Trump's travel ban a blow to 'American dream': Padma Lakshmi

Trump's travel ban a blow to 'American dream': Padma Lakshmi

Indian-born American author-actress Padma Lakshmi dubbed American President Donald Trump's immigration ban as a direct blow to the "great American dream".

"The true tragedy of Muslim ban is that it has, with a stroke of pen, annihilated the American idea...the modern American dream, where you can come to America and make a living for yourself without any discrimination. This is what made America exemplary," Lakshmi said.

However, a great believer in the American democracy and its system of checks and balances, the celebrated television host says she is "ready to hit the ground running as soon she reaches back to the States".

"Let the President exercise his executive power, and I'll exercise my American passport. I believe in the instrument of Congress.

"I'll drop my suitcase, feed my daughter, take a bath and will do whatever is required, be it e-mailing the senators, or talking to them. I have to speak louder, and I will," she said.

Lakshmi, who was speaking at a session at the American Centre here, said a "renaissance" in the American culture similar to the Civil Rights Movement is round the corner, and that the present times are "scary".

"You are going to see a renaissance in American culture, which we have never seen since the Civil Rights Movement and it is exactly about civil rights. It is about women rights, the gay rights, marriage equality and what not," she said.

Questioning people's decision to vote for Trump in the 2016 polls, Lakshmi said the marginalised sections of the society might have voted for him with the hope that he will get them jobs, but "the fact is that Trump can't create manufacturing jobs as they are obsolete".

"There are dearth of manufacturing jobs because of the advances made in technology and also for the reason, that there is someone else ready to do the same job for less wages and less benefits.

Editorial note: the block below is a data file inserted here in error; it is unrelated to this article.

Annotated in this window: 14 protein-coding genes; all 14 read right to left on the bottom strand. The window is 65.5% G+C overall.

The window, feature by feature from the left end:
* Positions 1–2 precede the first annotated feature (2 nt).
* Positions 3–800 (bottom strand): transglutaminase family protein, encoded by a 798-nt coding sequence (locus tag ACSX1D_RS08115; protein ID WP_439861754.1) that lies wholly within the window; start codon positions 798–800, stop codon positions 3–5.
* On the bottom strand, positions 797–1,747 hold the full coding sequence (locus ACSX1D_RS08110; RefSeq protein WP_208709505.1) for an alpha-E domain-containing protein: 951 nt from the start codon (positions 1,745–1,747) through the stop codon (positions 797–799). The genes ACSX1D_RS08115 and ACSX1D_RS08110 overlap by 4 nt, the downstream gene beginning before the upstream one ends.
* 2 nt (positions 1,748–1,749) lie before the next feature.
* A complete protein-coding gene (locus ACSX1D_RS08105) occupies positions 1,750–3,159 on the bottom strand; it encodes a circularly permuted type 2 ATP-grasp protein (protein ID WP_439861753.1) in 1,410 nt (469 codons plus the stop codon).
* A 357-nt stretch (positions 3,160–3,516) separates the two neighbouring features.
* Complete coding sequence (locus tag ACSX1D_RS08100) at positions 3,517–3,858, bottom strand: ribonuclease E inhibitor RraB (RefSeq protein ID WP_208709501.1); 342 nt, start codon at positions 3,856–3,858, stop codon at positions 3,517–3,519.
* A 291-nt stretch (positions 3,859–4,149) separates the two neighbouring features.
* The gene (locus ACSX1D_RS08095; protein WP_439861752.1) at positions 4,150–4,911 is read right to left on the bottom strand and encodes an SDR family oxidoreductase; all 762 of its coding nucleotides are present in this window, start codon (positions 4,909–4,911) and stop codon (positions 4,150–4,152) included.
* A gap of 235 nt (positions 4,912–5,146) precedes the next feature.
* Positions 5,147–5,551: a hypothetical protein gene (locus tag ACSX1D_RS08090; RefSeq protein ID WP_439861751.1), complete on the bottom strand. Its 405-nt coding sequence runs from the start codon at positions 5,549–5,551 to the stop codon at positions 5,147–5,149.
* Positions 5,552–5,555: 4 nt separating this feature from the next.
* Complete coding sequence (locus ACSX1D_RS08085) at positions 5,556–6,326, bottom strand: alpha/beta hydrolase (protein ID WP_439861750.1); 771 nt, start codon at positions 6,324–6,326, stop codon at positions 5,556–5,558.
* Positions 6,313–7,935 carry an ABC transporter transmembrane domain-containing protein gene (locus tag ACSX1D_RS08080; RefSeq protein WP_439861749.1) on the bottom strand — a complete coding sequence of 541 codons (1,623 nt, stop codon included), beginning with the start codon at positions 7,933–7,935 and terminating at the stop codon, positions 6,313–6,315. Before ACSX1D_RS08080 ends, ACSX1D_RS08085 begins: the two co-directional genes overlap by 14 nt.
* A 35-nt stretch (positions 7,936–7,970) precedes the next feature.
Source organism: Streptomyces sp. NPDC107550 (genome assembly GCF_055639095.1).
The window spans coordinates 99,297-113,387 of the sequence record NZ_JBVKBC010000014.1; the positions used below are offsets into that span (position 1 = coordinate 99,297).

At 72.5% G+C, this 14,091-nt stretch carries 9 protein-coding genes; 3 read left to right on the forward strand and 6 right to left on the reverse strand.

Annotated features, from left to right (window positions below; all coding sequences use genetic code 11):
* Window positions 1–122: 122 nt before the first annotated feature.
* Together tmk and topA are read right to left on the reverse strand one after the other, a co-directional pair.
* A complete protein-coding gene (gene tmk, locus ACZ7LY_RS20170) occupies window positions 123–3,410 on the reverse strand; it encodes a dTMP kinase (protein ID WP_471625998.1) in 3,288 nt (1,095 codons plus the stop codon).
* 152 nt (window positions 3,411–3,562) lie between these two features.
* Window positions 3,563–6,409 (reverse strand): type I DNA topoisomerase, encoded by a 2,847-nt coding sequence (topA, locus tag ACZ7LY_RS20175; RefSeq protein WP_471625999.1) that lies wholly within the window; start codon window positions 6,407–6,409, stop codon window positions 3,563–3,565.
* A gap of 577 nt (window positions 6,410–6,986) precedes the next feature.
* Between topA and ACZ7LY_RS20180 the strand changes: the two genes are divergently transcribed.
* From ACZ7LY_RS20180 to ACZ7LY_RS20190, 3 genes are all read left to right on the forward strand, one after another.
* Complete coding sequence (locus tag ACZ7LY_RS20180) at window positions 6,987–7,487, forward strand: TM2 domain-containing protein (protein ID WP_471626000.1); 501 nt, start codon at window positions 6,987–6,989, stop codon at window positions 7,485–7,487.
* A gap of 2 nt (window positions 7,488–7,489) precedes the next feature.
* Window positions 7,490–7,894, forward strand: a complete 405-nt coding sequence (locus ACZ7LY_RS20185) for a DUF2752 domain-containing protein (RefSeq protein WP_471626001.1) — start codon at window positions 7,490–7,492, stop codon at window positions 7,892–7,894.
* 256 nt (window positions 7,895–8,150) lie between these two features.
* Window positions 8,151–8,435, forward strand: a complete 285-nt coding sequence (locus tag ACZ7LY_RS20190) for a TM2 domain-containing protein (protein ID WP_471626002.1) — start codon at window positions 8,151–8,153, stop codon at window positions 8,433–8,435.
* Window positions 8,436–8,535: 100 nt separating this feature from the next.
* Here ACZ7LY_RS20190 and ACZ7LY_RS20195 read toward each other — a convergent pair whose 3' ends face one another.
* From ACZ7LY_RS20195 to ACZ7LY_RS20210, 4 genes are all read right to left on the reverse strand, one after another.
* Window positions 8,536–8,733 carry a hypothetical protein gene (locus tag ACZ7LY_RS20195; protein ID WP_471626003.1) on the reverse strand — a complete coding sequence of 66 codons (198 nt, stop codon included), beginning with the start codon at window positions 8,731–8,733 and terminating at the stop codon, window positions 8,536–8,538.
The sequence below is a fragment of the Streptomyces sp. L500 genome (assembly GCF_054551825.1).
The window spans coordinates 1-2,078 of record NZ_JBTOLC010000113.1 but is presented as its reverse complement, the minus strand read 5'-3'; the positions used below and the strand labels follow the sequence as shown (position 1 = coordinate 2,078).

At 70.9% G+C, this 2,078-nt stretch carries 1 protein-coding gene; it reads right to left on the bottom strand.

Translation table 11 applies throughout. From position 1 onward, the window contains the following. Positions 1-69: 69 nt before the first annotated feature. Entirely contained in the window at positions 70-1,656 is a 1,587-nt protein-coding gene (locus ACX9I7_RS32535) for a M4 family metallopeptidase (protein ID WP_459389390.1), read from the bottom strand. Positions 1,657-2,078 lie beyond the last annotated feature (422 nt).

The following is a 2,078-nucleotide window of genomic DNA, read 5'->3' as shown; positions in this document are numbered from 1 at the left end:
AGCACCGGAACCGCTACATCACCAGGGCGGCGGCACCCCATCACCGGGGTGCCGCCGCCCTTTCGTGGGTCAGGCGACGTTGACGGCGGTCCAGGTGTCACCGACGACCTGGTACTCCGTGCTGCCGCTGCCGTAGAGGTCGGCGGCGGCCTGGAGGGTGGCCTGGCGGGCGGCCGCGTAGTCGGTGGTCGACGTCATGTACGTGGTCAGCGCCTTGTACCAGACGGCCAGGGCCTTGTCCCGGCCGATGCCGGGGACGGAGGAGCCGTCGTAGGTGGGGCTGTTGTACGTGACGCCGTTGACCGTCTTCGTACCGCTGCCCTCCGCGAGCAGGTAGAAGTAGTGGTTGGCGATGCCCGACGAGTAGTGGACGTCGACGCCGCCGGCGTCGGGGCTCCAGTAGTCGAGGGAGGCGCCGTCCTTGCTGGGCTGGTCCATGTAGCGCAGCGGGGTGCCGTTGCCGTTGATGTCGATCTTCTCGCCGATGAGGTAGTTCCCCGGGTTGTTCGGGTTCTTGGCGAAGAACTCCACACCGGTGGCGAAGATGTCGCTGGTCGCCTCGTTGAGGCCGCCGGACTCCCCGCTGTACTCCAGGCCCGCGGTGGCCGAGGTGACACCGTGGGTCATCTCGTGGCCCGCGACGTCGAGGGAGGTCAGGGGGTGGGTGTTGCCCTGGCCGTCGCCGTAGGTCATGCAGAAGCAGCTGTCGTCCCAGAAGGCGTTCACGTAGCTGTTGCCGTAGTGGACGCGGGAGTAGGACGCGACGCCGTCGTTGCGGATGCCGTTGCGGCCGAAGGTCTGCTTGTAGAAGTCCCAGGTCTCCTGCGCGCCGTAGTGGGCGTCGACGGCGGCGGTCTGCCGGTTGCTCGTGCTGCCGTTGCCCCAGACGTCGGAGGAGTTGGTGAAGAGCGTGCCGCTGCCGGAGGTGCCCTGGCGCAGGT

"If you see, the rich voted for Hillary, while the blue-collared ones voted for Trump. They voted for him for jobs, but they just won't be getting the jobs," she said.

Lakshmi also talked about her latest book, "Love, Loss and What We Ate: A Memoir", in which writes about her fallout with former husband and Booker-prize winning author Salman Rushdie. However, Lakshmi insisted that the section on her marriage and the separation that followed was penned only because she wanted to educate people about "endometriosis" which she was suffering from, and not merely because Rushdie and she were "public figures".

"I wanted to talk about endometriosis. It comes and develops as part and parcel of your womanhood. Neither of us understood it then, but the disease was a major reason for the breakdown of our marriage.

"It is taxing physically and emotionally. With this, I want to aware the next generation, so they are not left undiagnosed," Lakshmi, who also runs an organisation supporting the cause, said.

She also shared about her experiences from her growing up years during which she straddled between Chennai and the USA, while expressing her longing for "India Gate's street food or Bengali market's gol-gappas". "I experience the world through my palette. I can tell you what I have eaten every single day of my life.

"Even now I have a laundry list of places I need to visit in Delhi to fulfil my urge for delicious papri chats and golgappas," she said.

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